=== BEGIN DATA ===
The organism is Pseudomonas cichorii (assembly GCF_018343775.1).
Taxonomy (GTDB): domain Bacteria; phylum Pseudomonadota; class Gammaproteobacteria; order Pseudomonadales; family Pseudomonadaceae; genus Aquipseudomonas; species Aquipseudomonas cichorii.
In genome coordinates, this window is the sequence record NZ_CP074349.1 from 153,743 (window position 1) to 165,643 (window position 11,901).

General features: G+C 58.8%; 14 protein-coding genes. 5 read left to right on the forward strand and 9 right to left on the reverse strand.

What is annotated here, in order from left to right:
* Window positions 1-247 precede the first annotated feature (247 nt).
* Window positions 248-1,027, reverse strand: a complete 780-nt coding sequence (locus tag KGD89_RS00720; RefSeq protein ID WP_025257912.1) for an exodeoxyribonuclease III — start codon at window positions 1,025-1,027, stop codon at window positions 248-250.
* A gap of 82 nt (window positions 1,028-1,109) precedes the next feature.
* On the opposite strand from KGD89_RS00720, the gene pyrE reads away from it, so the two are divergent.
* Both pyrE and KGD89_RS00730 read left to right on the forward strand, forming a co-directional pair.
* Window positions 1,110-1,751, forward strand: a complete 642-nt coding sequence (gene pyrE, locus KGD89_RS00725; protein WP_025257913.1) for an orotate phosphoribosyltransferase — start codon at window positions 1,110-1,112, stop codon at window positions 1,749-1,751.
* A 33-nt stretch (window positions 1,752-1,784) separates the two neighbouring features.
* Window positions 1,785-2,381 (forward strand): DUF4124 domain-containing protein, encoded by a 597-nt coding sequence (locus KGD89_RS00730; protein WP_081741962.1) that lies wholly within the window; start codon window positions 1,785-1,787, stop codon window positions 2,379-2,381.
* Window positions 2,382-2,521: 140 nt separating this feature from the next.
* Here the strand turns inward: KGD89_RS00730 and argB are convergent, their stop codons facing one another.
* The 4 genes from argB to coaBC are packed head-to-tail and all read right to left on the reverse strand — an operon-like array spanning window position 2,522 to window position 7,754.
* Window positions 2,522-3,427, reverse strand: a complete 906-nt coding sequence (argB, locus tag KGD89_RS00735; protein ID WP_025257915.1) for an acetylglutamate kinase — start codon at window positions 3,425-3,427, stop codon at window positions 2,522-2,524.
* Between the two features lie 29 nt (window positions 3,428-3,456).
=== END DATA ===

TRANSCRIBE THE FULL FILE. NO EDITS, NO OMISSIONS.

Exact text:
The organism is Pseudomonas cichorii (assembly GCF_018343775.1).
Taxonomy (GTDB): domain Bacteria; phylum Pseudomonadota; class Gammaproteobacteria; order Pseudomonadales; family Pseudomonadaceae; genus Aquipseudomonas; species Aquipseudomonas cichorii.
In genome coordinates, this window is the sequence record NZ_CP074349.1 from 153,743 (window position 1) to 165,643 (window position 11,901).

General features: G+C 58.8%; 14 protein-coding genes. 5 read left to right on the forward strand and 9 right to left on the reverse strand.

What is annotated here, in order from left to right:
* Window positions 1-247 precede the first annotated feature (247 nt).
* Window positions 248-1,027, reverse strand: a complete 780-nt coding sequence (locus tag KGD89_RS00720; RefSeq protein ID WP_025257912.1) for an exodeoxyribonuclease III — start codon at window positions 1,025-1,027, stop codon at window positions 248-250.
* A gap of 82 nt (window positions 1,028-1,109) precedes the next feature.
* On the opposite strand from KGD89_RS00720, the gene pyrE reads away from it, so the two are divergent.
* Both pyrE and KGD89_RS00730 read left to right on the forward strand, forming a co-directional pair.
* Window positions 1,110-1,751, forward strand: a complete 642-nt coding sequence (gene pyrE, locus KGD89_RS00725; protein WP_025257913.1) for an orotate phosphoribosyltransferase — start codon at window positions 1,110-1,112, stop codon at window positions 1,749-1,751.
* A 33-nt stretch (window positions 1,752-1,784) separates the two neighbouring features.
* Window positions 1,785-2,381 (forward strand): DUF4124 domain-containing protein, encoded by a 597-nt coding sequence (locus KGD89_RS00730; protein WP_081741962.1) that lies wholly within the window; start codon window positions 1,785-1,787, stop codon window positions 2,379-2,381.
* Window positions 2,382-2,521: 140 nt separating this feature from the next.
* Here the strand turns inward: KGD89_RS00730 and argB are convergent, their stop codons facing one another.
* The 4 genes from argB to coaBC are packed head-to-tail and all read right to left on the reverse strand — an operon-like array spanning window position 2,522 to window position 7,754.
* Window positions 2,522-3,427, reverse strand: a complete 906-nt coding sequence (argB, locus tag KGD89_RS00735; protein ID WP_025257915.1) for an acetylglutamate kinase — start codon at window positions 3,425-3,427, stop codon at window positions 2,522-2,524.
* Between the two features lie 29 nt (window positions 3,428-3,456).